Uncrewed Systems Technology 051 l Primoco One 150 l Power management l Ocius Bluebottle USV l Steel E-Motive robotaxi l UAVs insight l Xponential 2023 p Issue 51 Aug/Sept 2023 art 2 l Aant Farm TPR72 l Servos l Tampa Deep Sea Barracuda AUV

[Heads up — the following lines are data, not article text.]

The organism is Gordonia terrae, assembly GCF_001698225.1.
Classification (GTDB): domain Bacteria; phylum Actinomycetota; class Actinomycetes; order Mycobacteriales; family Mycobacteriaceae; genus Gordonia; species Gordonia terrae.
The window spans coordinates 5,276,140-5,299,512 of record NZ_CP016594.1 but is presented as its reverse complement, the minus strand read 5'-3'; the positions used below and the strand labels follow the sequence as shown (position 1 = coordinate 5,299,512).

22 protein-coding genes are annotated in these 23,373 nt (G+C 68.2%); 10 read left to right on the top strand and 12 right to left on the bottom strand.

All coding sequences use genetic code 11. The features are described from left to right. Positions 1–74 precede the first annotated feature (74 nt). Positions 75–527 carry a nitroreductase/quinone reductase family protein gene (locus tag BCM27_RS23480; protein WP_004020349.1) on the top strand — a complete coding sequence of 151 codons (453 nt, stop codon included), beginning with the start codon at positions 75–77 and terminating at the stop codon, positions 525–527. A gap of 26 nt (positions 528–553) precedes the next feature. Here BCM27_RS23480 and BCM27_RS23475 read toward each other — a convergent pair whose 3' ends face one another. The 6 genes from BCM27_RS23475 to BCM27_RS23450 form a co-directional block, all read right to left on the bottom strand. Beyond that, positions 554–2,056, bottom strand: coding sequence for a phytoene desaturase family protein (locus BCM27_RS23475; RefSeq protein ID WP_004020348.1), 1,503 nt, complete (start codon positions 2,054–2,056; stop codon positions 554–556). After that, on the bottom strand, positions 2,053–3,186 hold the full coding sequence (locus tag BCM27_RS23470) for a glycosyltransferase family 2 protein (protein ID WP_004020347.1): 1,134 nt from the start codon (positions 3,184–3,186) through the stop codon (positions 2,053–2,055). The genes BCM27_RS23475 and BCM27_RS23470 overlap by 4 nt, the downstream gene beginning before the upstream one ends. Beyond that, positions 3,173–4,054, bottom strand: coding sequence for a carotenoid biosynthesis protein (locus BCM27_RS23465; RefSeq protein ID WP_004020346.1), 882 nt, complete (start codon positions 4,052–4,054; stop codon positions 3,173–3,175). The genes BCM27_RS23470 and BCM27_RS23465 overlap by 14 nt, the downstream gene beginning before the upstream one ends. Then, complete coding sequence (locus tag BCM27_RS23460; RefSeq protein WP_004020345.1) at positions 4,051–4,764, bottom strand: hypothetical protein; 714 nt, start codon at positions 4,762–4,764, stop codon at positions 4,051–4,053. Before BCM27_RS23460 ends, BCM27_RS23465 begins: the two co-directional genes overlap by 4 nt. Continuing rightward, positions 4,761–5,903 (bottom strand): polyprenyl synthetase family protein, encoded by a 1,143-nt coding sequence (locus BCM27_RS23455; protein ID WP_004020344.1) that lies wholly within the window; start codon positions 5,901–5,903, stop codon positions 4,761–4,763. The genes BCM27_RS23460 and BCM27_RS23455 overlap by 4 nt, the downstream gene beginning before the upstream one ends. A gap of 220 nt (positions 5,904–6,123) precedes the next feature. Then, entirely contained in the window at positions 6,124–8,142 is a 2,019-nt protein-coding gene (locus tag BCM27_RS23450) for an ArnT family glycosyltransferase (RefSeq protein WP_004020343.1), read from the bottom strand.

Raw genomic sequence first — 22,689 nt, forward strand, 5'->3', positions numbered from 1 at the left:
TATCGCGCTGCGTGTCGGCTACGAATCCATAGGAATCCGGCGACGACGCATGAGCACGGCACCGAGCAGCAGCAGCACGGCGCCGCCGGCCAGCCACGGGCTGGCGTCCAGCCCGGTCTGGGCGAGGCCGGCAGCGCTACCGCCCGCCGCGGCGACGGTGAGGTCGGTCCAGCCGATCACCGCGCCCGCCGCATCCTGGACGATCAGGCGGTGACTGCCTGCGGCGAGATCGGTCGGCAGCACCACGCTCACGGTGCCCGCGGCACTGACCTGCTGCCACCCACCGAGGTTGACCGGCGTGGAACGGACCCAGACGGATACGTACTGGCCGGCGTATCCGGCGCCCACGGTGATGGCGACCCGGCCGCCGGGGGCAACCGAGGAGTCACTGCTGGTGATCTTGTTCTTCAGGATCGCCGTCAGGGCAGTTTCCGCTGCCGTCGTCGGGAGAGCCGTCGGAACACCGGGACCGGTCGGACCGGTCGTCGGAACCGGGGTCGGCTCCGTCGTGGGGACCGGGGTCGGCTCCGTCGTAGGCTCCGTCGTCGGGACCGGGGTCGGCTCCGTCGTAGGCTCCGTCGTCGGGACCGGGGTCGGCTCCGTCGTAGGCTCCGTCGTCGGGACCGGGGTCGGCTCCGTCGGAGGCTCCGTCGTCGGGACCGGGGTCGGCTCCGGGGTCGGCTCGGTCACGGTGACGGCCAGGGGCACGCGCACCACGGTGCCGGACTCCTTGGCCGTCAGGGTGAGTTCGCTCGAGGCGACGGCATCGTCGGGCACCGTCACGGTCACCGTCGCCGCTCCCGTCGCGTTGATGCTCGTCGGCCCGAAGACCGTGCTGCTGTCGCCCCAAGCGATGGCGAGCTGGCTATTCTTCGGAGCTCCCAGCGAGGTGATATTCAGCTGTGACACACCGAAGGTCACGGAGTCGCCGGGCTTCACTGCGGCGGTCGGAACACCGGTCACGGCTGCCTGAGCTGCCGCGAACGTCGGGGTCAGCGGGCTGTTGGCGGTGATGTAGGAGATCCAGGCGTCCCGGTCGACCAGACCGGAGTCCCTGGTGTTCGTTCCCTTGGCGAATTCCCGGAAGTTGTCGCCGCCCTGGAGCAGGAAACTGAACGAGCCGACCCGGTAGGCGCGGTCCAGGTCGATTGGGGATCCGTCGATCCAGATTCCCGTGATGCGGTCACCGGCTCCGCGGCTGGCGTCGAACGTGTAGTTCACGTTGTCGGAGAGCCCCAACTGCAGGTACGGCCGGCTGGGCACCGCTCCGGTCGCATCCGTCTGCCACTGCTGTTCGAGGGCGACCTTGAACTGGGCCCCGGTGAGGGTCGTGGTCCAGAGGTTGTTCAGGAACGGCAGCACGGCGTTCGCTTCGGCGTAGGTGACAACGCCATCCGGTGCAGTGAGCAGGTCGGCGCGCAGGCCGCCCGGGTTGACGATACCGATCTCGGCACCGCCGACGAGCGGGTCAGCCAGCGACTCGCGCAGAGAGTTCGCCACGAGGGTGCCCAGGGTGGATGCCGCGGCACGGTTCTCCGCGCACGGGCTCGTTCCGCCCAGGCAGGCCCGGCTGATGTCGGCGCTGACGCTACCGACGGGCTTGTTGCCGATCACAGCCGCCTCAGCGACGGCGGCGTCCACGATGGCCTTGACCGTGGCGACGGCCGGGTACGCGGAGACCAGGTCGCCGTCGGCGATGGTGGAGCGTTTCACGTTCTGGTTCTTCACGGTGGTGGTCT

When the Air Force put out a request for a 50-100 bhp turboprop, I knew I could use our IP and hardware and come out ahead of the other programmes 89 propeller. The engine flow path is similar to that of the Pratt & Whitney Canada PT6 engine family, with an inlet that can face forwards or backwards for pusher or tractor configurations; for simplicity, we will treat the air intake here as the ‘front’ of the engine. The system runs on JP4, JP-8 and Jet-A, with further testing planned for evaluating its performance on JP-5 and diesel. Aant Farm has also completed the design and started fabrication of the TA65-1, a version of the engine that replaces the gearbox with a brushless high-speed alternator. Also set to weigh 30 kg, it is designed to produce 60 kW from the main alternator and a further 5 kW from its starter/alternator. As the former solution is much further along in development however, the main focus here will be on the TPR72. Development history Aant Farm’s origins date back to 1990, when M-DOT Aerospace was contracted by the US Army MICOM (now the Aviation and Missile Research, Development and Engineering Center) to design, fabricate and test an ultra lowcost turboprop for uncrewed vehicles that had used a Sundstrand (now Pratt & Whitney) expendable turbojet as the gas generator core. Success of the SBIR Phase 1 of this work led to a Phase 2 award to create a new centreline design, designated the TPR80-1, and a prototype of this engine was produced and tested. “At the time though, the team behind the IAI RQ-5 Hunter Short-Range UAS programme [the development plan by which that uncrewed aircraft was scheduled to become the US Army’s short-range UAV for division and corps commanders] was looking for a heavy fuel engine,” Seegers recalls. “So we designed our engine to fit their aircraft’s cowl, and related packaging constraints defined the prop size and speed for the engine and gearbox, to the point that the Hunter became the original intended platform for the productionised TPR80. “Both simple-cycle and recuperated versions of the engine were designed but, owing to SBIR Phase 2 funding limits, we were only able to bring the simplecycle version to the testing stages of that project. Since then, I’d wanted to pursue development of the recuperated version. “My decision to restart development came in 2018, when I saw an Air Force Research Laboratory SBIR solicitation for a 50-100 bhp turboprop. I knew I could leverage our existing IP and hardware, bring in private money and come out way ahead of the government programmes.” What followed was a hardware-heavy development programme to modernise and optimise the overall engine, with Seegers and Weier drawing on their experience in solid modelling, cycle analysis, stress Aant Farm TPR72 | Dossier Uncrewed Systems Technology | August/September 2023 One TPR72 is currently being dyno-tested to develop the starting fuel supply schedule and the lubrication system, while another is due for thermodynamic performance tests